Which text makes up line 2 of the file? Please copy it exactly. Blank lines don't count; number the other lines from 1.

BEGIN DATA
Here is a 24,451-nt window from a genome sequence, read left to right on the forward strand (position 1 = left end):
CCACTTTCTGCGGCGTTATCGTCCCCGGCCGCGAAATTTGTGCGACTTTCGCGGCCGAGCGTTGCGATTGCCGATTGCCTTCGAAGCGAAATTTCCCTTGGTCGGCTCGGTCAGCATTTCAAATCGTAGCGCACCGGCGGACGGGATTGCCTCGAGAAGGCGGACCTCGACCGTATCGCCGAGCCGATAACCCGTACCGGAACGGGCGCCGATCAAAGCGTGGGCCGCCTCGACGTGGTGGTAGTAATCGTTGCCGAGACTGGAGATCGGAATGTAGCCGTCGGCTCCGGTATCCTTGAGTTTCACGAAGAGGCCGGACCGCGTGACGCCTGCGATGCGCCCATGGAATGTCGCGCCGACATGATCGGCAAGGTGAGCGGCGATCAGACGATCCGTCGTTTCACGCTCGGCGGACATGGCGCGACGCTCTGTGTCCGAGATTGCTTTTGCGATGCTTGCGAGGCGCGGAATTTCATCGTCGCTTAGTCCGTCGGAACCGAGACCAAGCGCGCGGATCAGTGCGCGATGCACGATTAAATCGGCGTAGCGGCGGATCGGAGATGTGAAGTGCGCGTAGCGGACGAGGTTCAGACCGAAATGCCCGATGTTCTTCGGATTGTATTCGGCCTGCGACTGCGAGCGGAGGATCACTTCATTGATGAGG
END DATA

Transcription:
CCACTTTCTGCGGCGTTATCGTCCCCGGCCGCGAAATTTGTGCGACTTTCGCGGCCGAGCGTTGCGATTGCCGATTGCCTTCGAAGCGAAATTTCCCTTGGTCGGCTCGGTCAGCATTTCAAATCGTAGCGCACCGGCGGACGGGATTGCCTCGAGAAGGCGGACCTCGACCGTATCGCCGAGCCGATAACCCGTACCGGAACGGGCGCCGATCAAAGCGTGGGCCGCCTCGACGTGGTGGTAGTAATCGTTGCCGAGACTGGAGATCGGAATGTAGCCGTCGGCTCCGGTATCCTTGAGTTTCACGAAGAGGCCGGACCGCGTGACGCCTGCGATGCGCCCATGGAATGTCGCGCCGACATGATCGGCAAGGTGAGCGGCGATCAGACGATCCGTCGTTTCACGCTCGGCGGACATGGCGCGACGCTCTGTGTCCGAGATTGCTTTTGCGATGCTTGCGAGGCGCGGAATTTCATCGTCGCTTAGTCCGTCGGAACCGAGACCAAGCGCGCGGATCAGTGCGCGATGCACGATTAAATCGGCGTAGCGGCGGATCGGAGATGTGAAGTGCGCGTAGCGGACGAGGTTCAGACCGAAATGCCCGATGTTCTTCGGATTGTATTCGGCCTGCGACTGCGAGCGGAGGATCACTTCATTGATGAGG